Belgium (Brussels Morning Newspaper), In a sweeping move aimed at revitalizing media freedom and breaking free from perceived government influence, Poland’s new Prime Minister Donald Tusk has initiated a major shake-up in the country’s state-owned media. Tusk, who assumed office recently, announced the dismissal of chairmen and boards of directors of state-owned television, radio, and news agencies, accusing them of one-sidedness and propagating government propaganda.

The reform, according to Tusk, is geared towards restoring freedom of speech and fostering the creation of new independent media entities in a country where concerns about media impartiality have been on the rise. However, the bold move has not been without its challenges, as some members of the Parliament, including the leader of the previous ruling party “Law and Justice,” Jarosław Kaczyński, and former Minister of Culture Piotr Gliński, have opted to boycott the ballot.

Poland, once ranked 18th in media freedom in 2015 by the international non-governmental organization “Reporters without Borders,” has witnessed a significant decline, now standing at the 57th place. This decline has been attributed to government actions that “seek to subordinate the judiciary” and the misuse of criminal defamation laws, affecting the freedom of expression in independent media, as pointed out by the organization.

Independent media outlets in Poland have faced challenges, with foreign ownership not necessarily translating into true independence. Among the 20 most-viewed TV channels, only four are foreign-owned, exclusively by the United States. Similarly, radio stations show a slightly better scenario, with seven out of 20 owned by foreign companies from the Czech Republic or Germany. Regional portals appear to be in a better position regarding media freedom, with three out of 10 most popular local portals being Polish, while the rest are either German or German-Swiss. However, the press in Poland remains a significant concern, with almost all political journals and newspapers being state-owned.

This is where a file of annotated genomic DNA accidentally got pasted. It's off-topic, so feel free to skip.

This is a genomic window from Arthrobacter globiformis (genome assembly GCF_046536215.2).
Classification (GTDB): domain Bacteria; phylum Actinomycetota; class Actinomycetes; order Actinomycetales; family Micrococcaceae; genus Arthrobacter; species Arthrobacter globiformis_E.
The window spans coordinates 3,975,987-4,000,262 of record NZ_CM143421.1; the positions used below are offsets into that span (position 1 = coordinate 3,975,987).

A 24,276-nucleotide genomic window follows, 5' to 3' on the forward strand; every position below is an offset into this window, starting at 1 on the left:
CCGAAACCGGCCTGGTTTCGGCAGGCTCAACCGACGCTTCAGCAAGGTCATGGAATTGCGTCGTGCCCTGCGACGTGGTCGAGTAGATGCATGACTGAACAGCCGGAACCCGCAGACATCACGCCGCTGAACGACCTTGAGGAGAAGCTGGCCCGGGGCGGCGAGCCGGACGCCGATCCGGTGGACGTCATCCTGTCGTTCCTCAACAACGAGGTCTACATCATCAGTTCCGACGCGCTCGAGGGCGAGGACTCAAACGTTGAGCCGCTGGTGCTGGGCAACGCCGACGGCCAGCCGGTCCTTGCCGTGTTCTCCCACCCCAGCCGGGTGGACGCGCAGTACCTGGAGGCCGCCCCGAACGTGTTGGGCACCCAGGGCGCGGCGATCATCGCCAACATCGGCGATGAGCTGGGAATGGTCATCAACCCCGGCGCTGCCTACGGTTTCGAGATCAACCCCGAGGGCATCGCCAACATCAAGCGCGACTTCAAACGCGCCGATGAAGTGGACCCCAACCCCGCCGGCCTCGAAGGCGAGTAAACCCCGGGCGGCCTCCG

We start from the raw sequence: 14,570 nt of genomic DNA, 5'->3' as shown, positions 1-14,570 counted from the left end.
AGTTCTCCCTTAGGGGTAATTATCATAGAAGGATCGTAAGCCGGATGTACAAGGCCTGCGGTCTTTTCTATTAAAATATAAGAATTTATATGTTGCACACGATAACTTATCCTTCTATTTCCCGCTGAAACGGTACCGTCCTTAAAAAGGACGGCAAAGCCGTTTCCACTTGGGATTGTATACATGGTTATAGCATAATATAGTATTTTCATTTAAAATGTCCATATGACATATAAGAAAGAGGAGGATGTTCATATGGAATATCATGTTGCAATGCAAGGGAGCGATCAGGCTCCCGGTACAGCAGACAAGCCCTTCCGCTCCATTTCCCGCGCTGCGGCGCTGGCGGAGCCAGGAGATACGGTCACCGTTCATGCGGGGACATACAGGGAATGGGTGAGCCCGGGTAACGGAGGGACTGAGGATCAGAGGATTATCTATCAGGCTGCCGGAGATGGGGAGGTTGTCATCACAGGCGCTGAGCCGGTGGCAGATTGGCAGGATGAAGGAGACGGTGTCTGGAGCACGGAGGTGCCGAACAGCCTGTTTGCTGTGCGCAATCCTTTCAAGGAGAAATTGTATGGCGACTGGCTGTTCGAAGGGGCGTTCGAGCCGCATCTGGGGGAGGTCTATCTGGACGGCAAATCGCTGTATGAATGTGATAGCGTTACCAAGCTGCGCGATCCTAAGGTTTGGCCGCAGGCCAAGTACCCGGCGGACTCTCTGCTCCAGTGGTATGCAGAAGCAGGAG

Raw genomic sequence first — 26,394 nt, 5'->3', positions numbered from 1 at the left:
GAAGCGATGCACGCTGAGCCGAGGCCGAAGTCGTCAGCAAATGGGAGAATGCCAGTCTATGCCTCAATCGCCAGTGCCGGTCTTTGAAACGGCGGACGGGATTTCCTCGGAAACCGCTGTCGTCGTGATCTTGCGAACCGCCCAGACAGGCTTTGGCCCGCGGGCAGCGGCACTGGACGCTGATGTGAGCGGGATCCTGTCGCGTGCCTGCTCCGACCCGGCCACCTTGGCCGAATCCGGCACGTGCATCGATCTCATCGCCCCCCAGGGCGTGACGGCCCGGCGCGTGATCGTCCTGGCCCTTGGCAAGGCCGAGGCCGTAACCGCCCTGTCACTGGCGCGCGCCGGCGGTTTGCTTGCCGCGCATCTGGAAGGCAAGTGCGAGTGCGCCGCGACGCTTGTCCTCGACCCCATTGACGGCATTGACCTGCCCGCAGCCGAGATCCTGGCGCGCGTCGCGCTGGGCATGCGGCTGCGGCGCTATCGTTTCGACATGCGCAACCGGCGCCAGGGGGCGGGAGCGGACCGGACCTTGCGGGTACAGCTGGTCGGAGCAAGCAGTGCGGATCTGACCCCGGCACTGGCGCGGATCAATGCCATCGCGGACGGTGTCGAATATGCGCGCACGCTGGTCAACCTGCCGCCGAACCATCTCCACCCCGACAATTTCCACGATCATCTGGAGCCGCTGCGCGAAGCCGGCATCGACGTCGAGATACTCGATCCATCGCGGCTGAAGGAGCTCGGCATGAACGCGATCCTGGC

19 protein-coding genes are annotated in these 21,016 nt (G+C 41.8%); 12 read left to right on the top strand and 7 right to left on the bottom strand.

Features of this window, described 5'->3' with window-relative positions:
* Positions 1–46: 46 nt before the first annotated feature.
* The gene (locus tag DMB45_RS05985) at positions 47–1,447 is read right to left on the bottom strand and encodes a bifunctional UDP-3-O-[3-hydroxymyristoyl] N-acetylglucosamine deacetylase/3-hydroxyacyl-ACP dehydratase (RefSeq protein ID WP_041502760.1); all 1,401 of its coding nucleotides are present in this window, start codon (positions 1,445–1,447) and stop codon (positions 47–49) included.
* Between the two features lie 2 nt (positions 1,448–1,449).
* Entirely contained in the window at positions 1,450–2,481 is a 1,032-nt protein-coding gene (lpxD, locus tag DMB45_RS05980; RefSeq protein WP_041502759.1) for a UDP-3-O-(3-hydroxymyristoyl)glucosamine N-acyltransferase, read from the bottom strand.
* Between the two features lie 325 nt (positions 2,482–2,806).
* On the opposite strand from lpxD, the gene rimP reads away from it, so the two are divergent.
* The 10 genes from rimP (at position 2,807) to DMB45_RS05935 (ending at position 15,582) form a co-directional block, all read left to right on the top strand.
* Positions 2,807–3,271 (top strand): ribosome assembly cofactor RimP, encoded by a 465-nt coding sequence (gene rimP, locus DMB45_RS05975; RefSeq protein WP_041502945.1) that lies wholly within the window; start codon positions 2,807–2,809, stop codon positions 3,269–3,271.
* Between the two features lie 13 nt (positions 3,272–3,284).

The severity of the issue prompted editors-in-chief of more than 40 independent newspapers in Poland to sign an open letter to the Law and Justice party in June 2023, vowing to resist any attempts to influence their editorial independence. The recent move by the new pro-European government to overhaul media leadership is a crucial step not only in reshaping the citizens’ perspective on state politics but also in restoring Poland’s international standing. For an extended period, Poland had been perceived as an untrustworthy state, and the lack of independent media only reinforced this perception. With this groundbreaking initiative, observers hope to witness positive changes in the country’s media landscape.